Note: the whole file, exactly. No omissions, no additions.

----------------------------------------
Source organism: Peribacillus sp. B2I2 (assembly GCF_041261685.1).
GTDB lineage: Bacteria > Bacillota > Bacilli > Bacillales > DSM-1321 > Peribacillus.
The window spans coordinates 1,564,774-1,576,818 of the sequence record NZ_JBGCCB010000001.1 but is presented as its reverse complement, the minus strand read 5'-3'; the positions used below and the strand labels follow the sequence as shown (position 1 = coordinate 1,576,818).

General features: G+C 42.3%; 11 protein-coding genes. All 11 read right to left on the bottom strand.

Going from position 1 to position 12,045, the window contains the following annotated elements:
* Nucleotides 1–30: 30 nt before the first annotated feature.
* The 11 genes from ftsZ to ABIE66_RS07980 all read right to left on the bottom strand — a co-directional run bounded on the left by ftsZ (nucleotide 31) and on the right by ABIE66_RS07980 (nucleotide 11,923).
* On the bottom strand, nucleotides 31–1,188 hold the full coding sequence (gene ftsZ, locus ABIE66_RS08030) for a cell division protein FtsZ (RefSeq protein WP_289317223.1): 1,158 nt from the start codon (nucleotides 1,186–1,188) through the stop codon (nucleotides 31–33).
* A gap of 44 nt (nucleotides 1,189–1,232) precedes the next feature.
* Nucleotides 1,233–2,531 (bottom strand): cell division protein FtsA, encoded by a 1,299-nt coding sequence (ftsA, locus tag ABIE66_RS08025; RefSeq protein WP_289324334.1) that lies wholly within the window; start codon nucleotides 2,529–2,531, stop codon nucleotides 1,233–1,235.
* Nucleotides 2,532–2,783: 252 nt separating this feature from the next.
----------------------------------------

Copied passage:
Source organism: Peribacillus sp. B2I2 (assembly GCF_041261685.1).
GTDB lineage: Bacteria > Bacillota > Bacilli > Bacillales > DSM-1321 > Peribacillus.
The window spans coordinates 1,564,774-1,576,818 of the sequence record NZ_JBGCCB010000001.1 but is presented as its reverse complement, the minus strand read 5'-3'; the positions used below and the strand labels follow the sequence as shown (position 1 = coordinate 1,576,818).

General features: G+C 42.3%; 11 protein-coding genes. All 11 read right to left on the bottom strand.

Going from position 1 to position 12,045, the window contains the following annotated elements:
* Nucleotides 1–30: 30 nt before the first annotated feature.
* The 11 genes from ftsZ to ABIE66_RS07980 all read right to left on the bottom strand — a co-directional run bounded on the left by ftsZ (nucleotide 31) and on the right by ABIE66_RS07980 (nucleotide 11,923).
* On the bottom strand, nucleotides 31–1,188 hold the full coding sequence (gene ftsZ, locus ABIE66_RS08030) for a cell division protein FtsZ (RefSeq protein WP_289317223.1): 1,158 nt from the start codon (nucleotides 1,186–1,188) through the stop codon (nucleotides 31–33).
* A gap of 44 nt (nucleotides 1,189–1,232) precedes the next feature.
* Nucleotides 1,233–2,531 (bottom strand): cell division protein FtsA, encoded by a 1,299-nt coding sequence (ftsA, locus tag ABIE66_RS08025; RefSeq protein WP_289324334.1) that lies wholly within the window; start codon nucleotides 2,529–2,531, stop codon nucleotides 1,233–1,235.
* Nucleotides 2,532–2,783: 252 nt separating this feature from the next.